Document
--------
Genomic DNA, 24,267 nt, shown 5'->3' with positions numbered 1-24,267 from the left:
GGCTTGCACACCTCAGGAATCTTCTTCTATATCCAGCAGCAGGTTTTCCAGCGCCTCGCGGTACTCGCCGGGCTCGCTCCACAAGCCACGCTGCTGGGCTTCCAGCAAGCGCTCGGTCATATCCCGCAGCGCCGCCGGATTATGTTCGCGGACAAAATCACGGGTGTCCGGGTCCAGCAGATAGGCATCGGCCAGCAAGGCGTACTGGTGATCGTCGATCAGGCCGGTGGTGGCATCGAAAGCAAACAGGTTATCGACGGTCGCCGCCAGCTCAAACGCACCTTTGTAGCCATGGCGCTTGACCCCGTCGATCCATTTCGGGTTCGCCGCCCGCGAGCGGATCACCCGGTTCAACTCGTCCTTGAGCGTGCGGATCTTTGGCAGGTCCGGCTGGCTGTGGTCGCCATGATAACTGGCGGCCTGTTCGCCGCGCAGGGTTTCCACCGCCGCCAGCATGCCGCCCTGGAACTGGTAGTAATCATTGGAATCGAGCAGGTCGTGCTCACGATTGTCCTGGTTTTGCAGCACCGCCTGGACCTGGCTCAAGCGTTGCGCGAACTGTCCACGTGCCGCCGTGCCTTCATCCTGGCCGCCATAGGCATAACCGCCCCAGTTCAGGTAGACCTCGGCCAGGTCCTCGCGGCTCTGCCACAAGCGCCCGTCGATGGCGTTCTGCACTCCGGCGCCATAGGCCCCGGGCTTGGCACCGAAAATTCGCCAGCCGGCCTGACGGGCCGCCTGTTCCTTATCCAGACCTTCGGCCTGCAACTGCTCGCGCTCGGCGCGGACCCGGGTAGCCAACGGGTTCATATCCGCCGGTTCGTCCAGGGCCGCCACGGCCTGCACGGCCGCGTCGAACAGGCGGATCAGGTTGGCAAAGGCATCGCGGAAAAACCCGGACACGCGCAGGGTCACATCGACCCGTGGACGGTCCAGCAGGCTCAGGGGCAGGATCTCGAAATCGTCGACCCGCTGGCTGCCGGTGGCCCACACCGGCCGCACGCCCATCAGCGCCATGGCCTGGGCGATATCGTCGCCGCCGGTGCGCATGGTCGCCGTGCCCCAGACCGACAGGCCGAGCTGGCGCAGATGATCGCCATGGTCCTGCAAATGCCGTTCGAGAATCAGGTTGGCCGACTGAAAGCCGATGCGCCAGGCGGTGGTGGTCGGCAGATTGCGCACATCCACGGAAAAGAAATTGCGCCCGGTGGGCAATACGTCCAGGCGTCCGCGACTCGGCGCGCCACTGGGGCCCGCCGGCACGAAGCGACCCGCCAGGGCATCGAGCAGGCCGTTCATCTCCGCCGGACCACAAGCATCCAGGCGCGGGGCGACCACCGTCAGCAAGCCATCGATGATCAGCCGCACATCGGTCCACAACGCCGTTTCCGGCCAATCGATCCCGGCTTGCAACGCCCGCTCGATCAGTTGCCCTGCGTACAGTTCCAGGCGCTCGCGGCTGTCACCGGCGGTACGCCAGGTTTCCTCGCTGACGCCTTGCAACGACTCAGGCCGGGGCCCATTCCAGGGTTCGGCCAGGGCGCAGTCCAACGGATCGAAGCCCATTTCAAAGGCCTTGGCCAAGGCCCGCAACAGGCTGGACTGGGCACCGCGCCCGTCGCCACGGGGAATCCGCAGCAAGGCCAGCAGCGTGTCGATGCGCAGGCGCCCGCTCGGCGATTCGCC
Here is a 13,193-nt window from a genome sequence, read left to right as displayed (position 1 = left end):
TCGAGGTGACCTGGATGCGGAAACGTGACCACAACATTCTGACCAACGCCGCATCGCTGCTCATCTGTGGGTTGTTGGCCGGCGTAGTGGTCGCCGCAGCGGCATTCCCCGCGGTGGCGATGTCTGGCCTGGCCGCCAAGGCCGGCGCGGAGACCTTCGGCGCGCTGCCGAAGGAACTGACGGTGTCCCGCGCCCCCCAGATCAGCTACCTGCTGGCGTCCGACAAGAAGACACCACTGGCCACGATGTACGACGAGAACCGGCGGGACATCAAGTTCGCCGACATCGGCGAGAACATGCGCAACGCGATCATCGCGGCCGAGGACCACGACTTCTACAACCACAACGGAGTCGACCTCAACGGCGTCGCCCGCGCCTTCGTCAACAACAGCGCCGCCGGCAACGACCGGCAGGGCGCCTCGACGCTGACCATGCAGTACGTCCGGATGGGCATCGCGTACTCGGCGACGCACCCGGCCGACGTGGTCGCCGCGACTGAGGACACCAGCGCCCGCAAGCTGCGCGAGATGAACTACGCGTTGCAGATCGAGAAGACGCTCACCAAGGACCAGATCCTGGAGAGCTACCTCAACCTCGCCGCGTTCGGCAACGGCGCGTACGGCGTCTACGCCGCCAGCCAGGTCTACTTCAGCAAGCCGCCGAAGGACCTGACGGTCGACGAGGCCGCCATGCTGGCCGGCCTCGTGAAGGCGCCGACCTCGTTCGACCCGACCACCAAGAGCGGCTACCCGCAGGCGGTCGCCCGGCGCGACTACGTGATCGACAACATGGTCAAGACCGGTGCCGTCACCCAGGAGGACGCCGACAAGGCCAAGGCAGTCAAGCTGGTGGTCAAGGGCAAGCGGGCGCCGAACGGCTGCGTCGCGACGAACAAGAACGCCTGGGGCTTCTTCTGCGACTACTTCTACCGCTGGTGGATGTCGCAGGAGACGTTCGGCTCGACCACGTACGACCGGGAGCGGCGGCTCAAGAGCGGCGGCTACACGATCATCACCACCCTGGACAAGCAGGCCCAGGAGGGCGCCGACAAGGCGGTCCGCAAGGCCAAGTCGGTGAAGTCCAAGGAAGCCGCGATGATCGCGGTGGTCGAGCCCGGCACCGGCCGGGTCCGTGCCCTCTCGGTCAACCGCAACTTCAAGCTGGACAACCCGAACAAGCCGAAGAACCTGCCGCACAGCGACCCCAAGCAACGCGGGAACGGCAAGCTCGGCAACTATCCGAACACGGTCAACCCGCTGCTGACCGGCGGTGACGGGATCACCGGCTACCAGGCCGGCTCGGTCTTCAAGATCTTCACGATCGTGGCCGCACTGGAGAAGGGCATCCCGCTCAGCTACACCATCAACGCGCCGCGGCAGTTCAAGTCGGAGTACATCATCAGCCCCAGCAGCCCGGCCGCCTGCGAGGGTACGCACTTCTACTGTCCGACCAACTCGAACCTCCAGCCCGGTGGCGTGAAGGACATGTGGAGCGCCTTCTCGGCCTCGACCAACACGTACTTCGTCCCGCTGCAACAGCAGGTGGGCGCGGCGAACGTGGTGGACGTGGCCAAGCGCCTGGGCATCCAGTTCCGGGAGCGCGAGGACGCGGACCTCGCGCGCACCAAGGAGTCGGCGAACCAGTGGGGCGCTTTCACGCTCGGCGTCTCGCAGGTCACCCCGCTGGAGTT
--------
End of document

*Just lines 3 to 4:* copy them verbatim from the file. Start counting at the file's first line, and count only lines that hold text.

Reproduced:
Here is a 13,193-nt window from a genome sequence, read left to right as displayed (position 1 = left end):
TCGAGGTGACCTGGATGCGGAAACGTGACCACAACATTCTGACCAACGCCGCATCGCTGCTCATCTGTGGGTTGTTGGCCGGCGTAGTGGTCGCCGCAGCGGCATTCCCCGCGGTGGCGATGTCTGGCCTGGCCGCCAAGGCCGGCGCGGAGACCTTCGGCGCGCTGCCGAAGGAACTGACGGTGTCCCGCGCCCCCCAGATCAGCTACCTGCTGGCGTCCGACAAGAAGACACCACTGGCCACGATGTACGACGAGAACCGGCGGGACATCAAGTTCGCCGACATCGGCGAGAACATGCGCAACGCGATCATCGCGGCCGAGGACCACGACTTCTACAACCACAACGGAGTCGACCTCAACGGCGTCGCCCGCGCCTTCGTCAACAACAGCGCCGCCGGCAACGACCGGCAGGGCGCCTCGACGCTGACCATGCAGTACGTCCGGATGGGCATCGCGTACTCGGCGACGCACCCGGCCGACGTGGTCGCCGCGACTGAGGACACCAGCGCCCGCAAGCTGCGCGAGATGAACTACGCGTTGCAGATCGAGAAGACGCTCACCAAGGACCAGATCCTGGAGAGCTACCTCAACCTCGCCGCGTTCGGCAACGGCGCGTACGGCGTCTACGCCGCCAGCCAGGTCTACTTCAGCAAGCCGCCGAAGGACCTGACGGTCGACGAGGCCGCCATGCTGGCCGGCCTCGTGAAGGCGCCGACCTCGTTCGACCCGACCACCAAGAGCGGCTACCCGCAGGCGGTCGCCCGGCGCGACTACGTGATCGACAACATGGTCAAGACCGGTGCCGTCACCCAGGAGGACGCCGACAAGGCCAAGGCAGTCAAGCTGGTGGTCAAGGGCAAGCGGGCGCCGAACGGCTGCGTCGCGACGAACAAGAACGCCTGGGGCTTCTTCTGCGACTACTTCTACCGCTGGTGGATGTCGCAGGAGACGTTCGGCTCGACCACGTACGACCGGGAGCGGCGGCTCAAGAGCGGCGGCTACACGATCATCACCACCCTGGACAAGCAGGCCCAGGAGGGCGCCGACAAGGCGGTCCGCAAGGCCAAGTCGGTGAAGTCCAAGGAAGCCGCGATGATCGCGGTGGTCGAGCCCGGCACCGGCCGGGTCCGTGCCCTCTCGGTCAACCGCAACTTCAAGCTGGACAACCCGAACAAGCCGAAGAACCTGCCGCACAGCGACCCCAAGCAACGCGGGAACGGCAAGCTCGGCAACTATCCGAACACGGTCAACCCGCTGCTGACCGGCGGTGACGGGATCACCGGCTACCAGGCCGGCTCGGTCTTCAAGATCTTCACGATCGTGGCCGCACTGGAGAAGGGCATCCCGCTCAGCTACACCATCAACGCGCCGCGGCAGTTCAAGTCGGAGTACATCATCAGCCCCAGCAGCCCGGCCGCCTGCGAGGGTACGCACTTCTACTGTCCGACCAACTCGAACCTCCAGCCCGGTGGCGTGAAGGACATGTGGAGCGCCTTCTCGGCCTCGACCAACACGTACTTCGTCCCGCTGCAACAGCAGGTGGGCGCGGCGAACGTGGTGGACGTGGCCAAGCGCCTGGGCATCCAGTTCCGGGAGCGCGAGGACGCGGACCTCGCGCGCACCAAGGAGTCGGCGAACCAGTGGGGCGCTTTCACGCTCGGCGTCTCGCAGGTCACCCCGCTGGAGTT